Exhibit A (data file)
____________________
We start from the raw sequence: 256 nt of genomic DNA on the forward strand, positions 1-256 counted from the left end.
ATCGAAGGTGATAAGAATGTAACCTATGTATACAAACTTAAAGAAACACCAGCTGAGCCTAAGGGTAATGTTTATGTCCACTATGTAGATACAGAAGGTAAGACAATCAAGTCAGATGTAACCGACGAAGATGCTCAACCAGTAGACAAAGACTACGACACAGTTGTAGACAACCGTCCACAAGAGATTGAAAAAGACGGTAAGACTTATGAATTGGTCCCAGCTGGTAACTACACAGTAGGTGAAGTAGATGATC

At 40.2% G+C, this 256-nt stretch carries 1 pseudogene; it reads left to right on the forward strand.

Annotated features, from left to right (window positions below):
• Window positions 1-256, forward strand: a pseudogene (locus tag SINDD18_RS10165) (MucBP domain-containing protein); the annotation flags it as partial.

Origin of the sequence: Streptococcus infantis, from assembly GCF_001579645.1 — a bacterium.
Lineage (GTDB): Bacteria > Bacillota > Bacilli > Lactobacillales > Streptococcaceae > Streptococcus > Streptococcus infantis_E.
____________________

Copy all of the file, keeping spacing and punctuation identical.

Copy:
We start from the raw sequence: 256 nt of genomic DNA on the forward strand, positions 1-256 counted from the left end.
ATCGAAGGTGATAAGAATGTAACCTATGTATACAAACTTAAAGAAACACCAGCTGAGCCTAAGGGTAATGTTTATGTCCACTATGTAGATACAGAAGGTAAGACAATCAAGTCAGATGTAACCGACGAAGATGCTCAACCAGTAGACAAAGACTACGACACAGTTGTAGACAACCGTCCACAAGAGATTGAAAAAGACGGTAAGACTTATGAATTGGTCCCAGCTGGTAACTACACAGTAGGTGAAGTAGATGATC

At 40.2% G+C, this 256-nt stretch carries 1 pseudogene; it reads left to right on the forward strand.

Annotated features, from left to right (window positions below):
• Window positions 1-256, forward strand: a pseudogene (locus tag SINDD18_RS10165) (MucBP domain-containing protein); the annotation flags it as partial.

Origin of the sequence: Streptococcus infantis, from assembly GCF_001579645.1 — a bacterium.
Lineage (GTDB): Bacteria > Bacillota > Bacilli > Lactobacillales > Streptococcaceae > Streptococcus > Streptococcus infantis_E.